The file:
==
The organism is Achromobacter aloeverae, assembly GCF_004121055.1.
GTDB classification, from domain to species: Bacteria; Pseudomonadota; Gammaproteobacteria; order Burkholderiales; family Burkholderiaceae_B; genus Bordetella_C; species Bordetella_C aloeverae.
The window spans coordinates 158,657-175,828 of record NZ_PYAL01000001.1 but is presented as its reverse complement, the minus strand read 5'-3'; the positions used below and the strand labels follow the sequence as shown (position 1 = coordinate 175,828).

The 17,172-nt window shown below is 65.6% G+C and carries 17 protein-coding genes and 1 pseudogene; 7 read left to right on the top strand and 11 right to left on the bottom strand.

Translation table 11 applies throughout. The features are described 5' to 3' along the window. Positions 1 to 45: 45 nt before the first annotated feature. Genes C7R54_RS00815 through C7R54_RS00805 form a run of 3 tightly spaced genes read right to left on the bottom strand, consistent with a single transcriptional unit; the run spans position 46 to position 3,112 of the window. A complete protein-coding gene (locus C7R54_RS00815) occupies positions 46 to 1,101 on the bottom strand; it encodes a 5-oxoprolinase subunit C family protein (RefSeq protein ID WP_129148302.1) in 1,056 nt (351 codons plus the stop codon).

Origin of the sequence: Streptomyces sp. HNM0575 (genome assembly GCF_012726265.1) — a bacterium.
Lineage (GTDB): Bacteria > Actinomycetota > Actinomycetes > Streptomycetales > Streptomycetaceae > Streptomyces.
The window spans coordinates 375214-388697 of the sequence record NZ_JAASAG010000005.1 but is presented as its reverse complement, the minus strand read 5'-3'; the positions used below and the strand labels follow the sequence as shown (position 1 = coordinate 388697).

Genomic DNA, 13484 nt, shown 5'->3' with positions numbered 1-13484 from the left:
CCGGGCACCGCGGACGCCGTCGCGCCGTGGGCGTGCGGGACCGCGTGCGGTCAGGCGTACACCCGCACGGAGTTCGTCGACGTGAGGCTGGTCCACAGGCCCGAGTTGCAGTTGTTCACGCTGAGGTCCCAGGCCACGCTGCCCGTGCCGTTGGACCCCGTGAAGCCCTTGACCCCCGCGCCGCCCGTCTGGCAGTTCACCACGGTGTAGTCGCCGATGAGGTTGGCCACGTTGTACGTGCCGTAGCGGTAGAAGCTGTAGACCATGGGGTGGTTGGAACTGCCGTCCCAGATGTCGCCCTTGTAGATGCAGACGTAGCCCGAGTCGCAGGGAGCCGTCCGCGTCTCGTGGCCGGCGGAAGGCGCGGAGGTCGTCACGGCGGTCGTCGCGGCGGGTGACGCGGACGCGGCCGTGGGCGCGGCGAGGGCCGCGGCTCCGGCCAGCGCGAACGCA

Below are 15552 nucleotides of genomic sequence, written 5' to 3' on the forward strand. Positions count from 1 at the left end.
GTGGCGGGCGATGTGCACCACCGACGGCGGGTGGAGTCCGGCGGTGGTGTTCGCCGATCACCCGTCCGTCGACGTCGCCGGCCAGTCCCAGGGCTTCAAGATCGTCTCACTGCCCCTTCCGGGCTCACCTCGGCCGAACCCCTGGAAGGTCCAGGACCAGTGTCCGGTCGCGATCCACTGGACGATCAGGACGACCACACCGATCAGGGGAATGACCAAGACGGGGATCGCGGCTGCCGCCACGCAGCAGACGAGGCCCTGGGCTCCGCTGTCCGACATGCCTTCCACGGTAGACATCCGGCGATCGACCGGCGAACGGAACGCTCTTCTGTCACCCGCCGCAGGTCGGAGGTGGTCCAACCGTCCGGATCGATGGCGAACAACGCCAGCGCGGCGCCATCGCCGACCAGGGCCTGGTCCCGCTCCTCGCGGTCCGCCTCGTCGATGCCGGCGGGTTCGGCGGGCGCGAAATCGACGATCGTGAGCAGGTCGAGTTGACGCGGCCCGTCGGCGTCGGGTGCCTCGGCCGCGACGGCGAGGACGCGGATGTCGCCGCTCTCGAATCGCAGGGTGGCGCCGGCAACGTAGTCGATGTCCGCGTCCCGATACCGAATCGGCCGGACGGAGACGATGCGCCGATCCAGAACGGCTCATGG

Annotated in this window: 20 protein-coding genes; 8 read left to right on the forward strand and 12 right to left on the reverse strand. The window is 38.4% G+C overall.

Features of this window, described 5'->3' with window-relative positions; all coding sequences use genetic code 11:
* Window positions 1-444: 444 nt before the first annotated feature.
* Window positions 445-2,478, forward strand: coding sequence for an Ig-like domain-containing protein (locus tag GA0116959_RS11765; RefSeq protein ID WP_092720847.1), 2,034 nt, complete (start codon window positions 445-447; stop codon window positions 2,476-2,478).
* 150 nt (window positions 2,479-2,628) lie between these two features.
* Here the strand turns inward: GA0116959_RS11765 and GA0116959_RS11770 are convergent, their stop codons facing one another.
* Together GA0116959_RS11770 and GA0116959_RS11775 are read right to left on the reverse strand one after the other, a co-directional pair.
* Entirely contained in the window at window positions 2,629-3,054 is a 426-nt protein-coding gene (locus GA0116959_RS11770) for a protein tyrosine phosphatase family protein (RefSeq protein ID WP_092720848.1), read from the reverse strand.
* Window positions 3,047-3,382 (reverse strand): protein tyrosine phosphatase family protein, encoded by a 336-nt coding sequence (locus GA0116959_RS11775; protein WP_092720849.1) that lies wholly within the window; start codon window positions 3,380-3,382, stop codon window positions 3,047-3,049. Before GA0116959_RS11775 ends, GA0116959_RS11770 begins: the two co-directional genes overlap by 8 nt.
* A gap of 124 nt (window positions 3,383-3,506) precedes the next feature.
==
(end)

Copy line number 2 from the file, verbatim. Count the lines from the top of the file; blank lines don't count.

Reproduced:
GTDB classification, from domain to species: Bacteria; Pseudomonadota; Gammaproteobacteria; order Burkholderiales; family Burkholderiaceae_B; genus Bordetella_C; species Bordetella_C aloeverae.